A: LightSpeed generally uses a low profile, disposable RFID timing chips located on the back of your race bib. This means that when you cross over/through the start line, a "start time" is assigned to your bib. When you cross a either a split point or the finish line, you will be given an associated lapsed time. (More Info)
Q: How long does it take to pick up my bib?
How long does it take you to type your name, the number we hand you, and then click assign? On average between 30 & 60 seconds. Now that's timing at LightSpeed!
Q: What if I want to change my race distance?
A: It's a simple matter for a LightSpeed staff member to manually correct any of your information! Simply speak with a LightSpeed timer (typically situated by the finish line).
Q: Do I have to return my chip?
No! We understand that you've just run a race and your tired. We won't ask you to get down and untie a chip or pay a fee if you forget to return it. Our RFID chips are completely disposable, which makes them easy to assign, wear, and forget.
Q: How long do results take?
A: We actually try to post the results link before
the race even kicks off! Wait what?! You heard us right, by posting the link prior to the start, runners can check results at www.lightspeed-racing.com on their mobile device only minutes after crossing the finish line. CAUTION:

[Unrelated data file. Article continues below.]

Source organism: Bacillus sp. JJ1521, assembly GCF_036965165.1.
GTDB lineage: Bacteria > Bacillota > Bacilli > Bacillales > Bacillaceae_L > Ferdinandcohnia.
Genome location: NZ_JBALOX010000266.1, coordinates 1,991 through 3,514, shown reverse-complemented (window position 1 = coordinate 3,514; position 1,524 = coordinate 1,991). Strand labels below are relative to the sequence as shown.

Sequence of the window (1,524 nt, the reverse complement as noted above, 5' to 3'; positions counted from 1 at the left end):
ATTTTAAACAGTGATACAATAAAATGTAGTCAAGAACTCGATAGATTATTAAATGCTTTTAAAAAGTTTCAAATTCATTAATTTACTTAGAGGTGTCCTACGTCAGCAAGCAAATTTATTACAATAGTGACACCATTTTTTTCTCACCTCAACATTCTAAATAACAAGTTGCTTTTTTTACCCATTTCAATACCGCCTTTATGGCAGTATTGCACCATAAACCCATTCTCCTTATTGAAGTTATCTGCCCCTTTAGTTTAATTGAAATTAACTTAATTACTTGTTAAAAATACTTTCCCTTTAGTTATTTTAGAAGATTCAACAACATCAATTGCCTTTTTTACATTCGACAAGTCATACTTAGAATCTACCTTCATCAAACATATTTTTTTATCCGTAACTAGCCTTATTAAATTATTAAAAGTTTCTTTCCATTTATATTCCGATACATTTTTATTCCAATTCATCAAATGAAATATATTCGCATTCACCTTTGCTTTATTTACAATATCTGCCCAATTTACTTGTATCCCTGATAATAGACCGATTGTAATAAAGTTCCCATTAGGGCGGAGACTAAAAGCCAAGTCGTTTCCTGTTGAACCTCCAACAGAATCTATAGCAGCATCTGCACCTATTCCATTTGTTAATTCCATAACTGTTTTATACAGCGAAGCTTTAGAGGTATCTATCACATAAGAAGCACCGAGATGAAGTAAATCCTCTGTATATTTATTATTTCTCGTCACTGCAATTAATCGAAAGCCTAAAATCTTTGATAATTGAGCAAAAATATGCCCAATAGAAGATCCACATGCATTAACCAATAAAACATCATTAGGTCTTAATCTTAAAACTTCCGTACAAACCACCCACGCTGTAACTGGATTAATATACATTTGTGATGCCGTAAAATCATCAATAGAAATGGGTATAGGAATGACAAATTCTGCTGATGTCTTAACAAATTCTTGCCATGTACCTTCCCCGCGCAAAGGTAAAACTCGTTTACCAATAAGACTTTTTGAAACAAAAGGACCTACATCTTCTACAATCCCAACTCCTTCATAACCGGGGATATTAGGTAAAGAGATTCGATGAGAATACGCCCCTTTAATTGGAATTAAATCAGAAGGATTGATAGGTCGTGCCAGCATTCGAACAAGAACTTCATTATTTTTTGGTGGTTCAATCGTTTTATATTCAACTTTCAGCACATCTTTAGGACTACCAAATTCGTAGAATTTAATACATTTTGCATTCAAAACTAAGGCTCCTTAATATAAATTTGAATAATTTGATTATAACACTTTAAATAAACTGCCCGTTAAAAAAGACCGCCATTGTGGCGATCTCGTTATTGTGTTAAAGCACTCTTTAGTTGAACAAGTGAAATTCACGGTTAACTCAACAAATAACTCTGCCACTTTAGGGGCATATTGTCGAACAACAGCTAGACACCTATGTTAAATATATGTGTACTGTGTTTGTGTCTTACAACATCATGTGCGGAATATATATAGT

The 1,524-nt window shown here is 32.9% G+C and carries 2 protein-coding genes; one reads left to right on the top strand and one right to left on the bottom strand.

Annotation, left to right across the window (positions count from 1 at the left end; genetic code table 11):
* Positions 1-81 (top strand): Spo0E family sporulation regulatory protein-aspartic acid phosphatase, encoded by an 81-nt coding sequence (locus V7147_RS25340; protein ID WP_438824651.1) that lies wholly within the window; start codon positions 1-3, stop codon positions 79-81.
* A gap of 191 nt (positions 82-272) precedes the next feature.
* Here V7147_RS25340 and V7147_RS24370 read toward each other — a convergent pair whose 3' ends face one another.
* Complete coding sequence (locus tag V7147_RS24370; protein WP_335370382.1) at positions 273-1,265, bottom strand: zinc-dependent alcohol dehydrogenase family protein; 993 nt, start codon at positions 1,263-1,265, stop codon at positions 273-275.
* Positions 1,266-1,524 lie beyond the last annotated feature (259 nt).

These results are not to be considered official until the awards ceremony. This gives us time to address any (typically human) errors. It's not unusual for us to discover that John Doe is running as Jane Doe or that John Smith is 45 and not 35. It only takes us seconds to fix these problems, but we need to know about them first. That's why we run multiple backup processes. Photos, video, manual bib recording, and even a touch of honesty on behalf of our participants. If a time or place seems off, let us know, we'll look into it!
Q: Where should I wear my bib/chip?
A: GREAT QUESTION! The best place to wear your bib/chip is dead center on your chest and over your outermost garment. Why? So that we can see the bib number as you're crossing the finish line. This allows us to identify the runner should we not receive a chip read. Layers of clothing, GPS watches held close to chip, and even large groups of people may interfere with the chip signal. If the unlikely happens, we want to make sure we can identify the runner and when they crossed the finish line via one of the many backups we implement at the finish line.